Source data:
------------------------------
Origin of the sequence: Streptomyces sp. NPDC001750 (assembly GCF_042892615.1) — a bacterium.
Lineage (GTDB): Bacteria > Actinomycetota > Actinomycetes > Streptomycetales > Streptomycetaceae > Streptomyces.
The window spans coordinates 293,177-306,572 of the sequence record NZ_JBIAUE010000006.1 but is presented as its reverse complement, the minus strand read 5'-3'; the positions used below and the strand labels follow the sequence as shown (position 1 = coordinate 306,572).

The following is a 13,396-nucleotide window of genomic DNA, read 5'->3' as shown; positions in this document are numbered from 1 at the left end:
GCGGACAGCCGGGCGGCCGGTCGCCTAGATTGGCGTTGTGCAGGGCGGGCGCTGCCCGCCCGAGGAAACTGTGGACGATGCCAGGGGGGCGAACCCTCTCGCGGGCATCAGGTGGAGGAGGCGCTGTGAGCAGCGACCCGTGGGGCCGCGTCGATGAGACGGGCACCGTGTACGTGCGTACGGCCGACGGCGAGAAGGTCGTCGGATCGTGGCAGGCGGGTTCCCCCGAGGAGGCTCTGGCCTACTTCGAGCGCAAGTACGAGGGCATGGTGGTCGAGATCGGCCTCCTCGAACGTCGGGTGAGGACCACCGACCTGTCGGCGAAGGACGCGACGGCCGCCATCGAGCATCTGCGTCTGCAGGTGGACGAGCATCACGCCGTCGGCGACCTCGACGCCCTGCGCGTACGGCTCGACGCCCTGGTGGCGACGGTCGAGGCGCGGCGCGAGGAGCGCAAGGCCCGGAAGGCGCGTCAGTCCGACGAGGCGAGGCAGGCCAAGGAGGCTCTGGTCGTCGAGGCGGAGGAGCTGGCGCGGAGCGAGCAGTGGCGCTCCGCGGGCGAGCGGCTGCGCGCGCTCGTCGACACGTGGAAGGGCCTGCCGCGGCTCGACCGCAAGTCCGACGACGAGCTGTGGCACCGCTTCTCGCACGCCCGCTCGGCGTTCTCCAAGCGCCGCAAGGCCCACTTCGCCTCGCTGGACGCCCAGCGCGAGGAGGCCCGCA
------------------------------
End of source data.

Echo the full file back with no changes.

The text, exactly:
Origin of the sequence: Streptomyces sp. NPDC001750 (assembly GCF_042892615.1) — a bacterium.
Lineage (GTDB): Bacteria > Actinomycetota > Actinomycetes > Streptomycetales > Streptomycetaceae > Streptomyces.
The window spans coordinates 293,177-306,572 of the sequence record NZ_JBIAUE010000006.1 but is presented as its reverse complement, the minus strand read 5'-3'; the positions used below and the strand labels follow the sequence as shown (position 1 = coordinate 306,572).

The following is a 13,396-nucleotide window of genomic DNA, read 5'->3' as shown; positions in this document are numbered from 1 at the left end:
GCGGACAGCCGGGCGGCCGGTCGCCTAGATTGGCGTTGTGCAGGGCGGGCGCTGCCCGCCCGAGGAAACTGTGGACGATGCCAGGGGGGCGAACCCTCTCGCGGGCATCAGGTGGAGGAGGCGCTGTGAGCAGCGACCCGTGGGGCCGCGTCGATGAGACGGGCACCGTGTACGTGCGTACGGCCGACGGCGAGAAGGTCGTCGGATCGTGGCAGGCGGGTTCCCCCGAGGAGGCTCTGGCCTACTTCGAGCGCAAGTACGAGGGCATGGTGGTCGAGATCGGCCTCCTCGAACGTCGGGTGAGGACCACCGACCTGTCGGCGAAGGACGCGACGGCCGCCATCGAGCATCTGCGTCTGCAGGTGGACGAGCATCACGCCGTCGGCGACCTCGACGCCCTGCGCGTACGGCTCGACGCCCTGGTGGCGACGGTCGAGGCGCGGCGCGAGGAGCGCAAGGCCCGGAAGGCGCGTCAGTCCGACGAGGCGAGGCAGGCCAAGGAGGCTCTGGTCGTCGAGGCGGAGGAGCTGGCGCGGAGCGAGCAGTGGCGCTCCGCGGGCGAGCGGCTGCGCGCGCTCGTCGACACGTGGAAGGGCCTGCCGCGGCTCGACCGCAAGTCCGACGACGAGCTGTGGCACCGCTTCTCGCACGCCCGCTCGGCGTTCTCCAAGCGCCGCAAGGCCCACTTCGCCTCGCTGGACGCCCAGCGCGAGGAGGCCCGCA